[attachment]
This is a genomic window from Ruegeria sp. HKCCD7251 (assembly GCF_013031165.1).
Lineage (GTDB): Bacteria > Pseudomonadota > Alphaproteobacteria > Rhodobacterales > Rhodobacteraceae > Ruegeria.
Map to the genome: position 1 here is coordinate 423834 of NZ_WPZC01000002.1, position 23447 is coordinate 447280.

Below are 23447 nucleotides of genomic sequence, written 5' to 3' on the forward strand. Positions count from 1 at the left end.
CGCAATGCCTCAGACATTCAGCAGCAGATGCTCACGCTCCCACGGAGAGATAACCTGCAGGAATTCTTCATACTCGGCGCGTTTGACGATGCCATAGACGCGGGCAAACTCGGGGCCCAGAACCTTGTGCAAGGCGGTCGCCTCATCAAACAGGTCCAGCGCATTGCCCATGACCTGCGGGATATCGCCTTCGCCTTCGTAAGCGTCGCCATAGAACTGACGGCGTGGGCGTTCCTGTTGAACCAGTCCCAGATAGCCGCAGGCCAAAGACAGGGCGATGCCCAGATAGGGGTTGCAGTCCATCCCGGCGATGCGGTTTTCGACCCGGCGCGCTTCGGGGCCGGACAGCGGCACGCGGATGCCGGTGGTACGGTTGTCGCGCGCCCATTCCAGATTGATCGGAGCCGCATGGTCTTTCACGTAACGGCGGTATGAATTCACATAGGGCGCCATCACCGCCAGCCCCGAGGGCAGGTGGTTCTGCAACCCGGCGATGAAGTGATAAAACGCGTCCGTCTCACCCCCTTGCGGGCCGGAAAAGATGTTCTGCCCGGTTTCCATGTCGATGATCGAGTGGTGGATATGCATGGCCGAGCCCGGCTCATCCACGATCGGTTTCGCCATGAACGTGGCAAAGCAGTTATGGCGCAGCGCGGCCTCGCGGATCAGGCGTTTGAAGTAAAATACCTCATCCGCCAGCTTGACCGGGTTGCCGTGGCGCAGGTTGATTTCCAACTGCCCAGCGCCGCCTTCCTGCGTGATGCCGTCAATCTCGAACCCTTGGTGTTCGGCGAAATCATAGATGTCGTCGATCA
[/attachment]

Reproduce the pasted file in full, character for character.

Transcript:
This is a genomic window from Ruegeria sp. HKCCD7251 (assembly GCF_013031165.1).
Lineage (GTDB): Bacteria > Pseudomonadota > Alphaproteobacteria > Rhodobacterales > Rhodobacteraceae > Ruegeria.
Map to the genome: position 1 here is coordinate 423834 of NZ_WPZC01000002.1, position 23447 is coordinate 447280.

Below are 23447 nucleotides of genomic sequence, written 5' to 3' on the forward strand. Positions count from 1 at the left end.
CGCAATGCCTCAGACATTCAGCAGCAGATGCTCACGCTCCCACGGAGAGATAACCTGCAGGAATTCTTCATACTCGGCGCGTTTGACGATGCCATAGACGCGGGCAAACTCGGGGCCCAGAACCTTGTGCAAGGCGGTCGCCTCATCAAACAGGTCCAGCGCATTGCCCATGACCTGCGGGATATCGCCTTCGCCTTCGTAAGCGTCGCCATAGAACTGACGGCGTGGGCGTTCCTGTTGAACCAGTCCCAGATAGCCGCAGGCCAAAGACAGGGCGATGCCCAGATAGGGGTTGCAGTCCATCCCGGCGATGCGGTTTTCGACCCGGCGCGCTTCGGGGCCGGACAGCGGCACGCGGATGCCGGTGGTACGGTTGTCGCGCGCCCATTCCAGATTGATCGGAGCCGCATGGTCTTTCACGTAACGGCGGTATGAATTCACATAGGGCGCCATCACCGCCAGCCCCGAGGGCAGGTGGTTCTGCAACCCGGCGATGAAGTGATAAAACGCGTCCGTCTCACCCCCTTGCGGGCCGGAAAAGATGTTCTGCCCGGTTTCCATGTCGATGATCGAGTGGTGGATATGCATGGCCGAGCCCGGCTCATCCACGATCGGTTTCGCCATGAACGTGGCAAAGCAGTTATGGCGCAGCGCGGCCTCGCGGATCAGGCGTTTGAAGTAAAATACCTCATCCGCCAGCTTGACCGGGTTGCCGTGGCGCAGGTTGATTTCCAACTGCCCAGCGCCGCCTTCCTGCGTGATGCCGTCAATCTCGAACCCTTGGTGTTCGGCGAAATCATAGATGTCGTCGATCA